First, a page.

|Publication number||US6477355 B1|
|Application number||US 09/275,891|
|Publication date||Nov 5, 2002|
|Filing date||Mar 25, 1999|
|Priority date||Apr 30, 1998|
|Also published as||EP0954117A1|
|Publication number||09275891, 275891, US 6477355 B1, US 6477355B1, US-B1-6477355, US6477355 B1, US6477355B1|
|Inventors||Mark Grayson, Dennis Roy Mullins|
|Original Assignee||Ico Services Ltd|
|Export Citation||BiBTeX, EndNote, RefMan|
|Patent Citations (15), Non-Patent Citations (2), Referenced by (15), Classifications (21), Legal Events (9)|
|External Links: USPTO, USPTO Assignment, Espacenet|
This invention relates to improvements in and relating to reporting transmission quality for use in radio resource management of a radio telecommunications system, for example a satellite mobile telecommunications system, and has particular application to a base station subsystem and also a user terminal for the telecommunications system.
Terrestrial mobile telecommunications systems are well known and a number of different systems have developed which operate according to different standards. These public land mobile networks (PLMNs) may operate according to analog or digital standards. In Europe, the Far East, excluding Japan and elsewhere, the Global System Mobile (GSM) network has become popular, whereas in USA, the Advanced Mobile Phone Service (AMPS) and the Digital American Mobile Phone System (DAMPS) are in use, and in Japan, the Personal Handiphone System (PHS) and the Personal Digital Communication (PDC) network are used. More recently, proposals have been made for a Universal Mobile Telecommunications System (UMTS). These networks are all cellular and land based with transmitter/receivers which communicate with mobile user terminals.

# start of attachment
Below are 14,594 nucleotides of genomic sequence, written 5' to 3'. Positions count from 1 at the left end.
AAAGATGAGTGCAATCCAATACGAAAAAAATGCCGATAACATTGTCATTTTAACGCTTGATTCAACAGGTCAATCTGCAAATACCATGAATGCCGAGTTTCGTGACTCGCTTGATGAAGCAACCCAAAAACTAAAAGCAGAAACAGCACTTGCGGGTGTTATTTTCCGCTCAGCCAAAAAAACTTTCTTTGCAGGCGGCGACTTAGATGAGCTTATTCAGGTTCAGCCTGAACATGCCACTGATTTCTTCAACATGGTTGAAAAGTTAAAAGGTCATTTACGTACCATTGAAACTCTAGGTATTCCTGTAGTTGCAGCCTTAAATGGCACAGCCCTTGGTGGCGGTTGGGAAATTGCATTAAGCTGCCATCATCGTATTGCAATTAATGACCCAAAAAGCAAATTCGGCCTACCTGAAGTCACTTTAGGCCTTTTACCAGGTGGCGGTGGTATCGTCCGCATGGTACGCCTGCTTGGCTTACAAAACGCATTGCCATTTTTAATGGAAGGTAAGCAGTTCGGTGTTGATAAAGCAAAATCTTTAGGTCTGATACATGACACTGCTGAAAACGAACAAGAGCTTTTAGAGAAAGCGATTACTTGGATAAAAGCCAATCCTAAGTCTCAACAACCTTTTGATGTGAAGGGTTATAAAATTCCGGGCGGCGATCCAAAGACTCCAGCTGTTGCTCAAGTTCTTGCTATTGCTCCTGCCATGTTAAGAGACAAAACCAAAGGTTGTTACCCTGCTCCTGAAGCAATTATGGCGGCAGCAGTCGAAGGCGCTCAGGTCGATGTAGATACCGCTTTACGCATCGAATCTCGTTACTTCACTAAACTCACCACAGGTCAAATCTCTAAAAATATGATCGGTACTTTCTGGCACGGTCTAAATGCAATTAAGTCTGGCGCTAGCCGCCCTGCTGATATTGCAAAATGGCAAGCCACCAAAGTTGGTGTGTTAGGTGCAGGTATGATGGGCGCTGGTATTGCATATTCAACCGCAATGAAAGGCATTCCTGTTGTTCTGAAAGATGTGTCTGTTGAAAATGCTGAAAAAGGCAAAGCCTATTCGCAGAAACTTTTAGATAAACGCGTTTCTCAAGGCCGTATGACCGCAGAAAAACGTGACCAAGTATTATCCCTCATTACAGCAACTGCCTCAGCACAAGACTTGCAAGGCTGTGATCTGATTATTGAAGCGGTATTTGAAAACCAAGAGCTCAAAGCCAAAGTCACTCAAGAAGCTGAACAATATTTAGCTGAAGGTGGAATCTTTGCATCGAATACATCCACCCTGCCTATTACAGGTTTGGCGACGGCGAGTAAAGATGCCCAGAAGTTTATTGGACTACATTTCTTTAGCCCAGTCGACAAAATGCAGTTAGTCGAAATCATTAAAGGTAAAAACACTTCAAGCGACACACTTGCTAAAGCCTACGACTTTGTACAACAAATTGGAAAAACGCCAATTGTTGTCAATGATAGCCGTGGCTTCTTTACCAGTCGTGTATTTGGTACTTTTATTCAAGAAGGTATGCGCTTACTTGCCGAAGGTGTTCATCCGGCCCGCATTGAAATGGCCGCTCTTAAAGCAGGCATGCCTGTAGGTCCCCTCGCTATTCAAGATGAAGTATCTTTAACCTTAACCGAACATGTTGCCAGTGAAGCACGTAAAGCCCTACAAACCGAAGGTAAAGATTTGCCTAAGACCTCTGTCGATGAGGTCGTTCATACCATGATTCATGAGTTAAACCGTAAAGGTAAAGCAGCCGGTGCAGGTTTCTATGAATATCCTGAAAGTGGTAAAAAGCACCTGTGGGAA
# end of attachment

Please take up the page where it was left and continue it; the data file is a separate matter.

Considering for example the GSM system, individual cells of the mobile network are served by a series of geographically spaced, terrestrial base station subsystems (BSS) which each comprise a base transceiver stations (BTS) which are coupled through base station controllers (BSCs) to a mobile switching centre (MSC) which may provide a gateway out of the network to a conventional public switched telephone network (PSTN). The PLMN includes a home location register (HLR) which stores information about the subscribers to the system and their user terminals (UTs). When a UT is switched on, it registers with the HLR. If the user roams to a different GSM network, the user terminal registers with a visitor location register (VLR) of the visited network, which communicates with the HLR of the home network for routing and other purposes. DAMPS, PHS and PDC networks have a generally similar architecture.
The telephone call is routed to the subscriber's UT through the MSC, to the BSC and then to the selected BTS, which provides a full duplex channel to the UT. The channel comprises a downlink channel from the BTS to the UT and an uplink channel from the UT to the BTS. The channels include time division multiple access (TDMA) time slots on frequencies allocated on initiation of the call.
In a GSM system, the telephone call is directed over a dedicated traffic channel or TCH. Each TCH has an associated slow rate control channel or SACCH, which is interleaved with the TCH. These channels are described in more detail on pp 195-201 of “The GSM System for Mobile Communications” by M. Mouly and M-B. Pautet, 1992 Cell & Sys, ISBN: 2-9507190-0-7.
The SACCH communicates control information between the UT and the BSS. In particular, the SACCH is used for power control, so as to control the power of signals transmitted by the BTS to the UT, and to control the power of signals transmitted from the UT to the BTS, in order to conserve battery power in the UT.